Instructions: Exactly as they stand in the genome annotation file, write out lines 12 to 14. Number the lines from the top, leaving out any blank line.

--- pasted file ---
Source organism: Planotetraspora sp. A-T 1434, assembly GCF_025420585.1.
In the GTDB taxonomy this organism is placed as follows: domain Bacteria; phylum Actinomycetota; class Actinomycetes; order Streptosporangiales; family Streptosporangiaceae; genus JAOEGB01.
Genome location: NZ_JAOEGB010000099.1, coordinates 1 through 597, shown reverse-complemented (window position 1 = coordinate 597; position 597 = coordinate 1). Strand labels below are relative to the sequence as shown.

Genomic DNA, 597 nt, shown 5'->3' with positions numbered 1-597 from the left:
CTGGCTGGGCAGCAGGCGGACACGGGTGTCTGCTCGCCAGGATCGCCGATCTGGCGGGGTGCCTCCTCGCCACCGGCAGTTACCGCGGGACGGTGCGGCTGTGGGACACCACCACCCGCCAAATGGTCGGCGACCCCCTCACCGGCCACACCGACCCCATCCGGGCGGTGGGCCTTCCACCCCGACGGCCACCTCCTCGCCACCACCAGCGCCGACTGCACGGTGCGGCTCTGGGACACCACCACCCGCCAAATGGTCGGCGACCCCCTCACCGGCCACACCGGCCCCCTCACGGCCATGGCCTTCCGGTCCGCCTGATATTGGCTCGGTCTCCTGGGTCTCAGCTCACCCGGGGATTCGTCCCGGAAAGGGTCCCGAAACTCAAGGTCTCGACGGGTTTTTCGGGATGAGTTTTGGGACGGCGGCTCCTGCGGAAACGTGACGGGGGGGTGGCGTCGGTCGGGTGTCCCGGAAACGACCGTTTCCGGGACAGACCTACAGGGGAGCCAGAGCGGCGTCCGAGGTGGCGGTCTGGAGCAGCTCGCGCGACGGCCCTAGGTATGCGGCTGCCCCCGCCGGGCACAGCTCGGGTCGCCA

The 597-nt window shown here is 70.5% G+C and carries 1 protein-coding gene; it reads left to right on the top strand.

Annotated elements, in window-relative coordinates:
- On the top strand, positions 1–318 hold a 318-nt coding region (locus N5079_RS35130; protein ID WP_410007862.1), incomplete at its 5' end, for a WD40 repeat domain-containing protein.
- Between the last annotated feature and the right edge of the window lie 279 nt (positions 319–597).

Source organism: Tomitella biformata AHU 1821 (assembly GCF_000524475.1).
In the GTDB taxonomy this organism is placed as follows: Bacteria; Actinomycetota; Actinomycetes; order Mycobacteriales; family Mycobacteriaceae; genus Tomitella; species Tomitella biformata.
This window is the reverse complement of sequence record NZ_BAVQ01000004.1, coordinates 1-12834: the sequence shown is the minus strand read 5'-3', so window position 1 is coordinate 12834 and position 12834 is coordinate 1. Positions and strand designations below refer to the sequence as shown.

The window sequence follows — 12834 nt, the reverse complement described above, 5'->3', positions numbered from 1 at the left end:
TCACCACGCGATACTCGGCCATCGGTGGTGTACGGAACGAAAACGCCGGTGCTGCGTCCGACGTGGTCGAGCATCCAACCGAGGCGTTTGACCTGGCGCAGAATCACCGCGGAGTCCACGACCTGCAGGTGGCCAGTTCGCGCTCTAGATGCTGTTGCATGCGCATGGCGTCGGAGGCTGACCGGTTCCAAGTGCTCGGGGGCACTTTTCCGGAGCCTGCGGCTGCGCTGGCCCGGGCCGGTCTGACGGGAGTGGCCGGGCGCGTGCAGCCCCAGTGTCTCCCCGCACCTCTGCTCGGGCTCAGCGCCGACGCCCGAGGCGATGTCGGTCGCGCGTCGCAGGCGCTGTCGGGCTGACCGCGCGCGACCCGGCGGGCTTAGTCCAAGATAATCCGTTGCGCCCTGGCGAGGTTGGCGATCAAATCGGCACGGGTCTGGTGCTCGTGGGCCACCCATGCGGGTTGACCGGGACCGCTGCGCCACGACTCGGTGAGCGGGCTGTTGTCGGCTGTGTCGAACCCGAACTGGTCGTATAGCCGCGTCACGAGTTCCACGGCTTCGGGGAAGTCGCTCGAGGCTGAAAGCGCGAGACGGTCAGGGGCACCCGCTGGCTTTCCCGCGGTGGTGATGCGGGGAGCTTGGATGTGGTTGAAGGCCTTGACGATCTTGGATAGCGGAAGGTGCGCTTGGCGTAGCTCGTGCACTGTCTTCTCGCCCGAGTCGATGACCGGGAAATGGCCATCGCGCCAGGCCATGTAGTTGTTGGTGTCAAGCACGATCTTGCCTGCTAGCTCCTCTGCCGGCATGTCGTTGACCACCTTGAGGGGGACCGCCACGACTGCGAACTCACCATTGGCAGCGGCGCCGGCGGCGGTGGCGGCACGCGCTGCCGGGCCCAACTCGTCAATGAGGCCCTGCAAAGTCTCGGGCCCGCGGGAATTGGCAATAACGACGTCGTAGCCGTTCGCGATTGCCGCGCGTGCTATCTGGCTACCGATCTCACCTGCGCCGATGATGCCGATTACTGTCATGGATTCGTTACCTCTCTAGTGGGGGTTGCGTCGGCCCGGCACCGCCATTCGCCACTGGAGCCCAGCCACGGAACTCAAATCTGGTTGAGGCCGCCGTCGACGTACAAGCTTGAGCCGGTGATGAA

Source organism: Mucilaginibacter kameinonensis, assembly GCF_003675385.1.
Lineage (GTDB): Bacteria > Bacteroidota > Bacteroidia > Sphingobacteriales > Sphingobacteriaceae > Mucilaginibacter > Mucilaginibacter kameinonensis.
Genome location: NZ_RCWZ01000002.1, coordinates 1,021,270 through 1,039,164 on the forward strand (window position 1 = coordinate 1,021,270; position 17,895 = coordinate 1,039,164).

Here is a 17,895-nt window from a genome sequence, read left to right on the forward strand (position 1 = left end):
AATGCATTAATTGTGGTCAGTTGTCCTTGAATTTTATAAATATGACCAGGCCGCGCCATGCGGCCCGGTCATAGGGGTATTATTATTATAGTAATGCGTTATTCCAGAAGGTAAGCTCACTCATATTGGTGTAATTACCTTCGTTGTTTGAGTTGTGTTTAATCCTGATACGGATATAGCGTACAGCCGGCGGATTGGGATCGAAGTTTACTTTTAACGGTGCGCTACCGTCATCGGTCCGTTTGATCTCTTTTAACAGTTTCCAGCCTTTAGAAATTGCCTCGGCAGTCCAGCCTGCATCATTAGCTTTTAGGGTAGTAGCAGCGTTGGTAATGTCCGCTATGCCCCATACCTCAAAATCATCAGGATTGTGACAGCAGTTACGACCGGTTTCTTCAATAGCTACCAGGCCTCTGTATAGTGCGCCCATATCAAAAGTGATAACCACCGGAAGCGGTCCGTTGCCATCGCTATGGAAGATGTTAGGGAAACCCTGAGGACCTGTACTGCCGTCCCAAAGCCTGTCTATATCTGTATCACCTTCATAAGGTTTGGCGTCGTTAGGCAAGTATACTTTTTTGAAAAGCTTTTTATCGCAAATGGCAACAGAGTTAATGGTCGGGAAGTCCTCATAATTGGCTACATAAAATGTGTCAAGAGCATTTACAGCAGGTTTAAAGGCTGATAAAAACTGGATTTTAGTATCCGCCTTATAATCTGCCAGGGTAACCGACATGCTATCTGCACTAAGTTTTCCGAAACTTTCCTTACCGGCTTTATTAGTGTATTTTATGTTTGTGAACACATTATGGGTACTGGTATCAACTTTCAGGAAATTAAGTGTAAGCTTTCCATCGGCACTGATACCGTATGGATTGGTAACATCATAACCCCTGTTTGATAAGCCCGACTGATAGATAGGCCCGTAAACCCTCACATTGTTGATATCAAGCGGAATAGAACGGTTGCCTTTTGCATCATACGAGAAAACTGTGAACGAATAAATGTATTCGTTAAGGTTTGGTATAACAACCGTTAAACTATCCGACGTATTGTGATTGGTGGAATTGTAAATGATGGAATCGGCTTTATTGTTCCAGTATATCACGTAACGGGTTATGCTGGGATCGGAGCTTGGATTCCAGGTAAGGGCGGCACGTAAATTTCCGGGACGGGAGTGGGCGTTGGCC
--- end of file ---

This window is the reverse complement of sequence record NZ_BAVQ01000004.1, coordinates 1-12834: the sequence shown is the minus strand read 5'-3', so window position 1 is coordinate 12834 and position 12834 is coordinate 1. Positions and strand designations below refer to the sequence as shown.

The window sequence follows — 12834 nt, the reverse complement described above, 5'->3', positions numbered from 1 at the left end:
TCACCACGCGATACTCGGCCATCGGTGGTGTACGGAACGAAAACGCCGGTGCTGCGTCCGACGTGGTCGAGCATCCAACCGAGGCGTTTGACCTGGCGCAGAATCACCGCGGAGTCCACGACCTGCAGGTGGCCAGTTCGCGCTCTAGATGCTGTTGCATGCGCATGGCGTCGGAGGCTGACCGGTTCCAAGTGCTCGGGGGCACTTTTCCGGAGCCTGCGGCTGCGCTGGCCCGGGCCGGTCTGACGGGAGTGGCCGGGCGCGTGCAGCCCCAGTGTCTCCCCGCACCTCTGCTCGGGCTCAGCGCCGACGCCCGAGGCGATGTCGGTCGCGCGTCGCAGGCGCTGTCGGGCTGACCGCGCGCGACCCGGCGGGCTTAGTCCAAGATAATCCGTTGCGCCCTGGCGAGGTTGGCGATCAAATCGGCACGGGTCTGGTGCTCGTGGGCCACCCATGCGGGTTGACCGGGACCGCTGCGCCACGACTCGGTGAGCGGGCTGTTGTCGGCTGTGTCGAACCCGAACTGGTCGTATAGCCGCGTCACGAGTTCCACGGCTTCGGGGAAGTCGCTCGAGGCTGAAAGCGCGAGACGGTCAGGGGCACCCGCTGGCTTTCCCGCGGTGGTGATGCGGGGAGCTTGGATGTGGTTGAAGGCCTTGACGATCTTGGATAGCGGAAGGTGCGCTTGGCGTAGCTCGTGCACTGTCTTCTCGCCCGAGTCGATGACCGGGAAATGGCCATCGCGCCAGGCCATGTAGTTGTTGGTGTCAAGCACGATCTTGCCTGCTAGCTCCTCTGCCGGCATGTCGTTGACCACCTTGAGGGGGACCGCCACGACTGCGAACTCACCATTGGCAGCGGCGCCGGCGGCGGTGGCGGCACGCGCTGCCGGGCCCAACTCGTCAATGAGGCCCTGCAAAGTCTCGGGCCCGCGGGAATTGGCAATAACGACGTCGTAGCCGTTCGCGATTGCCGCGCGTGCTATCTGGCTACCGATCTCACCTGCGCCGATGATGCCGATTACTGTCATGGATTCGTTACCTCTCTAGTGGGGGTTGCGTCGGCCCGGCACCGCCATTCGCCACTGGAGCCCAGCCACGGAACTCAAATCTGGTTGAGGCCGCCGTCGACGTACAAGCTTGAGCCGGTGATGAA